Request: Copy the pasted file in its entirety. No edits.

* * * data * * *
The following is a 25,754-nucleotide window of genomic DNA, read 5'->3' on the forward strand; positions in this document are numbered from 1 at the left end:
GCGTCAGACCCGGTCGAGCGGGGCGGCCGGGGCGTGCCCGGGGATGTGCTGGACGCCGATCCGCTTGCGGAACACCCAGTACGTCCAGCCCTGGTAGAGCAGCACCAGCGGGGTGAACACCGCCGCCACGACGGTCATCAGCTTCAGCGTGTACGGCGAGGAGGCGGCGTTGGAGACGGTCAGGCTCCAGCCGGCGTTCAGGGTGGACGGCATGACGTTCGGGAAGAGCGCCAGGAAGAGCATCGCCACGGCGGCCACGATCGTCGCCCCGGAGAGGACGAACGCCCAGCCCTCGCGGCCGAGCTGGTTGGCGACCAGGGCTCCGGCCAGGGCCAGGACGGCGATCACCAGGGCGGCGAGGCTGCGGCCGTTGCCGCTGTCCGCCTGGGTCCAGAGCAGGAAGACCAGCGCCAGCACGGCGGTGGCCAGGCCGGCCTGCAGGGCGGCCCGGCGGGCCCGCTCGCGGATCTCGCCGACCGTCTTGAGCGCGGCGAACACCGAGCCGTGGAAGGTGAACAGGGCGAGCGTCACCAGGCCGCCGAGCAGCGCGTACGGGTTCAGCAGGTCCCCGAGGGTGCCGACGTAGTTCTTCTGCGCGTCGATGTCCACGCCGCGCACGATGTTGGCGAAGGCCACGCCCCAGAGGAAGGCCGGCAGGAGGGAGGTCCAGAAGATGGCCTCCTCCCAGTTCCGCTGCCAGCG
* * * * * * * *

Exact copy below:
The following is a 25,754-nucleotide window of genomic DNA, read 5'->3' on the forward strand; positions in this document are numbered from 1 at the left end:
GCGTCAGACCCGGTCGAGCGGGGCGGCCGGGGCGTGCCCGGGGATGTGCTGGACGCCGATCCGCTTGCGGAACACCCAGTACGTCCAGCCCTGGTAGAGCAGCACCAGCGGGGTGAACACCGCCGCCACGACGGTCATCAGCTTCAGCGTGTACGGCGAGGAGGCGGCGTTGGAGACGGTCAGGCTCCAGCCGGCGTTCAGGGTGGACGGCATGACGTTCGGGAAGAGCGCCAGGAAGAGCATCGCCACGGCGGCCACGATCGTCGCCCCGGAGAGGACGAACGCCCAGCCCTCGCGGCCGAGCTGGTTGGCGACCAGGGCTCCGGCCAGGGCCAGGACGGCGATCACCAGGGCGGCGAGGCTGCGGCCGTTGCCGCTGTCCGCCTGGGTCCAGAGCAGGAAGACCAGCGCCAGCACGGCGGTGGCCAGGCCGGCCTGCAGGGCGGCCCGGCGGGCCCGCTCGCGGATCTCGCCGACCGTCTTGAGCGCGGCGAACACCGAGCCGTGGAAGGTGAACAGGGCGAGCGTCACCAGGCCGCCGAGCAGCGCGTACGGGTTCAGCAGGTCCCCGAGGGTGCCGACGTAGTTCTTCTGCGCGTCGATGTCCACGCCGCGCACGATGTTGGCGAAGGCCACGCCCCAGAGGAAGGCCGGCAGGAGGGAGGTCCAGAAGATGGCCTCCTCCCAGTTCCGCTGCCAGCG